In 1984, Marcia was diagnosed with breast cancer and had a mastectomy. She was a 37- year survivor and has remained cancer free ever since.

As Marcia resisted moving from her home and belongings after John passed away 15 years ago, the Meyer children definitely appreciated the friendship of Heidi Kramer over the past 15 years as she has helped Marcia in more ways than one. Heidi and her family have come to the rescue for us many times especially when it was not convenient for anyone ie. In the middle of night or on holidays. In August of 2015, the health event that we had anticipated occurred from which Marcia rebounded. After recovering from a blood clot/fall, she adjusted to life in the Bartel’s Community where she lived in Assisted Living at Linden Place and then to Woodland Terrace in recent years. Heidi has been there for Marcia and the family when it was difficult for us to get to Waverly. Heidi has been a true blessing to all of us, especially Marcia, because Waverly was her home and she wanted to live out her life there.

We also appreciate the care and attention that the fine staff at the Bartel’s Retirement Community have given to Marcia throughout the two years she lived at Linden Place and then the special care from those staff members at Woodland Terrace especially during the unusual year with Covid-19. In addition to the wonderful nursing staff, cleaning, kitchen, music/leisure activity staffs, they have developed some wonderful ways to work with communication for family members who are unable to visit residents often. We appreciate the extra time spent with Face Timing for each of us so that we could each have a day every week to visit our mother when we couldn’t visit her in person. Thank you so very much for all that you’ve done.

Marcia leaves behind four children—Joel (Gloria) Meyer of Plymouth, MN, Elizabeth/Liz (Paul) Kallestad of St. Charles, MO, Dr. William/Bill (Rosemary) Meyer of Ellensburg, WA and Thomas/ Tom (Ulrike/Ulli) Meyer of Juneau, Alaska; seven grandchildren—Kristi Kallestad, Katherine (Dan) Emrick all from St. Peters, MO, Kendra (Brad Nowak) of St. Charles, MO, Christopher (Mirentxu/Txu) Meyer of Charlottesville, VA, Johnathan (Carly) Meyer of Seattle, WA, Ida Meyer and Eva Meyer of Juneau, Alaska; six great-grandchildren—Sam Emrick, Adrienne Emrick of St. Peters, MO, Kallesta/Kalle Nowak and Karsten/Kari Nowak of St. Charles, MO and Cristian Meyer and Caroline Meyer of Charlottesville, VA. Marcia has a niece, Gayle (Ted) Wise who reside in Chino Valley, AZ.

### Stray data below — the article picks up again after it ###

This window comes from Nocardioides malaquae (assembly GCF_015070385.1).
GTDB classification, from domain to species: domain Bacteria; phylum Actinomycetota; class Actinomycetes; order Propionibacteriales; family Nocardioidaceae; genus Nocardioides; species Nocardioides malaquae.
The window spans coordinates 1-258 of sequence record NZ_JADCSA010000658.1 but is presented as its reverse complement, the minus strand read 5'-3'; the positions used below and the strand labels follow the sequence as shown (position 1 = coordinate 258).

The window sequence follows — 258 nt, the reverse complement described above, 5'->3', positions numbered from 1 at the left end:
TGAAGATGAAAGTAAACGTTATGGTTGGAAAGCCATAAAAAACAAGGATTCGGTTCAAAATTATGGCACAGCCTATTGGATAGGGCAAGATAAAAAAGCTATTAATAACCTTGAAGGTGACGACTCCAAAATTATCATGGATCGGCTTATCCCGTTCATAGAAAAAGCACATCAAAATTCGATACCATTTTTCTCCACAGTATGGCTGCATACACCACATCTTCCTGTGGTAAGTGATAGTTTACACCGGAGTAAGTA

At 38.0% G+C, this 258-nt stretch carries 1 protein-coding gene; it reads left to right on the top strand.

Marcia was preceded in death by her parents, Reverend Oliver and Mrs. Edna Yaggy, older sister, Miriam Renz, an older brother, Mark Yaggy and her husband, John Edward Meyer who passed in December of 2005 at the age of 86 and a niece, Maureen Renz Esch Brimager who passed in 2015 and a nephew, Malcolm Renz, who passed away in 2016. We, Marcia’s children, appreciate everyone who has remained in contact with her over the years—Mom and Dad’s close friends and neighbors, people who knew us as youngsters, their hunting friends who had fun hunting mushroom, pheasants, asparagus, their biking friends, her P. E. O. Sisters who have watched over her especially in the past few years, her good bridge playing friends, those special people from our parents’ favorite place to get a good steak dinner—the former Amvets/Waverly Veteran’s Post, the fine people from Meyer Pharmacy, the Wartburg connection—lunches, dinner, the Artist Series and all of the treasured customers of Meyer Pharmacy who came from all over Bremer County.

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Raymond Leroy Fredrick

Raymond Leroy “Ray” Fredrick, 91, of Waverly, died on Thursday, May 19, at Bartels Lutheran Retirement Community.

Ray was born on November 5, 1929, in Strawberry Point, Iowa, the youngest of nine children born to William Andrew Fredrick and Emma Anna Baumgartner Fredrick. William was a farm implement dealer in Strawberry Point, and Emma was a very busy homemaker and mother to her six girls and three boys. Ray was baptized and confirmed at Emmanuel Lutheran Church in Strawberry Point.

William died when Ray was fifteen years old, and Emma moved the family to Waverly, where Ray graduated from high school in 1947. In the fall of that year he started studies at Wartburg College, studying liberal arts and business administration. He transferred to the University of Iowa for his senior year, graduating in 1951 with a Bachelor of Science in Commerce and a minor in English. Ray married Edith JoAnn (Jo) Arbogast in 1954, in Parkland, Washington. They raised three children, and although they later divorced, they remained friends.

From childhood, Ray was fascinated by engines and airplanes, and during late high school and college he served in the United States Naval Reserve. After graduating from college, he entered multi-engine pilot training with the United States Air Force as an aviation cadet from 1951 to Febuary, 1952, at Greenville (Mississippi) Air Force Base. His next stop (1952 to 1954) was Reese Air Force Base, Lubbock, Texas, where he trained on the T-6 and was also an electronic countermeasures pilot of B-29 and B-25 aircraft. From 1954 to 1957 he piloted DC-3 and DC-4 aircraft in special missions for both military and civilian VIP out of Frankfurt, Germany (Rhein-Main Air Base.)

Still in the Air Force, Ray worked as an Assistant Professor of Air Science and Faculty Advisor in Military Affairs in the ROTC program at Drake University, Des Moines, from 1957 to 1960. During this time he graduated from the Air University’s Courses in Academic Instruction and also from Squadron Officer’s School.

In 1960 Ray was transferred to “The Country Club of the Air Force,” Hamilton Air Force Base, along the western shore of San Pablo Bay near Novato, California. During his three years there, he flew special air missions in support of Army VIP at the Presidio in San Francisco and was an instructor pilot on the DC-3. This might have been his favorite assignment, as he always said Hamilton was the most beautiful air base in the world.